Patients with oropharyngeal cancer whose tumors contained the human papillomavirus (HPV) have a more positive prognosis than those with HPV-negative disease, according to a study led by Maura Gillison, MD, PhD, professor of internal medicine and epidemiology in the Division of Hematology and Oncology at the Ohio State University in Columbus, and presented at the ASCO Annual Meeting.
The study is the largest and most definitive study to date of patients with stage III or IV oropharyngeal cancer. Although researchers are unsurewhy HPV positive patients have better outcomes, they do know that these patients tend to be younger, have smaller tumors at diagnosis, and are less likely to smoke than HPV-negative patients.
Dr. Gillison and her colleagues compared survival outcomes for both sets of patients as part of a Radiation Therapy Oncology Group phase 3 clinical trial. They analyzed 206 patients with HPV-positive cancers and 117 with HPV-negative cancers. All received radiation and chemotherapy.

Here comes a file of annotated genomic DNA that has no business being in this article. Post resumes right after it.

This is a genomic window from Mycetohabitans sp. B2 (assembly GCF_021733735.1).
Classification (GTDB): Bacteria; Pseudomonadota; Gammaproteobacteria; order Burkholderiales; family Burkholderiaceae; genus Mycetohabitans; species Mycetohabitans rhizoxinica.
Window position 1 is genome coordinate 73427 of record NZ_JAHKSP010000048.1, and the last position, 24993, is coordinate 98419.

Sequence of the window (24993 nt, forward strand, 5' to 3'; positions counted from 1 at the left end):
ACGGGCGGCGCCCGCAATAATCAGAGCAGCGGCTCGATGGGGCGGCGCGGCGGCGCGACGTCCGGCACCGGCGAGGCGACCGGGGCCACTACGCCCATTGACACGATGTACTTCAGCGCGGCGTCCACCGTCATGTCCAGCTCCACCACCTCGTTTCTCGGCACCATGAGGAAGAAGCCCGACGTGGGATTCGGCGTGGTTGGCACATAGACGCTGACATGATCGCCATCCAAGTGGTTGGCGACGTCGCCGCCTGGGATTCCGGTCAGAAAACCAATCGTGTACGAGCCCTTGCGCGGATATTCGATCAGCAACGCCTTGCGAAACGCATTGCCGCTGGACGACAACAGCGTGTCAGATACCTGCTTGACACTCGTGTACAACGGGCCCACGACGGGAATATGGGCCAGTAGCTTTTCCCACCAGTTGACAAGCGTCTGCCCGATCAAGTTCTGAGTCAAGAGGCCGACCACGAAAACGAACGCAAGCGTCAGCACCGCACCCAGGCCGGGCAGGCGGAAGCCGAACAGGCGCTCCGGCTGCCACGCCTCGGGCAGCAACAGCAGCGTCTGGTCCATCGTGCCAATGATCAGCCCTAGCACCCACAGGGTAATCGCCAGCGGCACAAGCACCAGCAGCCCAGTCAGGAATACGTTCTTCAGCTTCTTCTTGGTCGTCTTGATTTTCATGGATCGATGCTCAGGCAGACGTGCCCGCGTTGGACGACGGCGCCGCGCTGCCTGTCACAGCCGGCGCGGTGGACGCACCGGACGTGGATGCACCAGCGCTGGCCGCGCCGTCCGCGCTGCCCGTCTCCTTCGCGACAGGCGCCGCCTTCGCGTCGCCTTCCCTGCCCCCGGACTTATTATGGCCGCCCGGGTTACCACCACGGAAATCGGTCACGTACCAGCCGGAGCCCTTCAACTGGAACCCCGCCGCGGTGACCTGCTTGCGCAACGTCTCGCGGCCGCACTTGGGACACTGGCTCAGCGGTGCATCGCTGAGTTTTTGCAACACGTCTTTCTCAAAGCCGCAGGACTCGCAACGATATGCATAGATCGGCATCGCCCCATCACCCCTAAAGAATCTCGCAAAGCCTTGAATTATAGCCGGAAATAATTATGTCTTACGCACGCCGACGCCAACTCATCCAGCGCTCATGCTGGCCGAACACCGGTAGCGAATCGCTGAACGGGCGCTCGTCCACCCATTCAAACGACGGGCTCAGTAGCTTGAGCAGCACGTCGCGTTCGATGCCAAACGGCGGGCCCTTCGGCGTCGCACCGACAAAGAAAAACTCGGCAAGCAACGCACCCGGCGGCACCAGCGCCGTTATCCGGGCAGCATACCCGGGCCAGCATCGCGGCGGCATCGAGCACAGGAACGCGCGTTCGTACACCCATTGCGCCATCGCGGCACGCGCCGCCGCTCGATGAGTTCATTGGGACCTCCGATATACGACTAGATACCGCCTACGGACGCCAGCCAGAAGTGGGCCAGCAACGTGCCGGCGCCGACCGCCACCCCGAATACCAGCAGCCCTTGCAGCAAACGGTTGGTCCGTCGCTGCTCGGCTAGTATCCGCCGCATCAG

Among their findings:
After 2 years, 87.9% of patients with HPV-positive tumors were still alive, compared with 65.8% of patients with HPV-negative tumors.
The incidence of second primary cancers among HPV-positive patients was less than half that of HPV-negative patients at 5 years (9.0% versus 18.5%.)
“Clinical trials should be stratified by HPV status,” Dr. Gillison says. “The big question is whether HPV-positive patients will have the same survival with less intense treatment.”